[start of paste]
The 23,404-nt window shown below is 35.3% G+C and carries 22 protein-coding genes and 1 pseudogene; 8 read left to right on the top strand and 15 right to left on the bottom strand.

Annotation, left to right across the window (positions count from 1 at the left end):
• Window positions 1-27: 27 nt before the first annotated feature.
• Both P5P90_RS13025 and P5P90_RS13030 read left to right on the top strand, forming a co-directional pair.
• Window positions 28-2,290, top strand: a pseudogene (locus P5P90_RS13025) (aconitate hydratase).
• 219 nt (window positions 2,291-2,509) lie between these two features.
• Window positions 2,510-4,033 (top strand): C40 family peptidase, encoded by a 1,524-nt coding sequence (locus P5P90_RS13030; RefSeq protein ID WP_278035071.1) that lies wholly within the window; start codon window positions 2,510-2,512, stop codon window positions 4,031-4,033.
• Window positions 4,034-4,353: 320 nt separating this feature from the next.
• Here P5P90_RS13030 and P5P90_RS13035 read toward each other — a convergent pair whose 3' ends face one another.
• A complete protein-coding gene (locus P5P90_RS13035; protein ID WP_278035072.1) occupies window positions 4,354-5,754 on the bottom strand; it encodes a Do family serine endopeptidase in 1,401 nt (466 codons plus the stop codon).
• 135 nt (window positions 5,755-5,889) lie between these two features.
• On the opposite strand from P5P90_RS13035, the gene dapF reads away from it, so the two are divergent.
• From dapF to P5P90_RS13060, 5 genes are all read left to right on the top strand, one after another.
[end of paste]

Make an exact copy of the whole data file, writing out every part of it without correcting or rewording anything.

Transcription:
The 23,404-nt window shown below is 35.3% G+C and carries 22 protein-coding genes and 1 pseudogene; 8 read left to right on the top strand and 15 right to left on the bottom strand.

Annotation, left to right across the window (positions count from 1 at the left end):
• Window positions 1-27: 27 nt before the first annotated feature.
• Both P5P90_RS13025 and P5P90_RS13030 read left to right on the top strand, forming a co-directional pair.
• Window positions 28-2,290, top strand: a pseudogene (locus P5P90_RS13025) (aconitate hydratase).
• 219 nt (window positions 2,291-2,509) lie between these two features.
• Window positions 2,510-4,033 (top strand): C40 family peptidase, encoded by a 1,524-nt coding sequence (locus P5P90_RS13030; RefSeq protein ID WP_278035071.1) that lies wholly within the window; start codon window positions 2,510-2,512, stop codon window positions 4,031-4,033.
• Window positions 4,034-4,353: 320 nt separating this feature from the next.
• Here P5P90_RS13030 and P5P90_RS13035 read toward each other — a convergent pair whose 3' ends face one another.
• A complete protein-coding gene (locus P5P90_RS13035; protein ID WP_278035072.1) occupies window positions 4,354-5,754 on the bottom strand; it encodes a Do family serine endopeptidase in 1,401 nt (466 codons plus the stop codon).
• 135 nt (window positions 5,755-5,889) lie between these two features.
• On the opposite strand from P5P90_RS13035, the gene dapF reads away from it, so the two are divergent.
• From dapF to P5P90_RS13060, 5 genes are all read left to right on the top strand, one after another.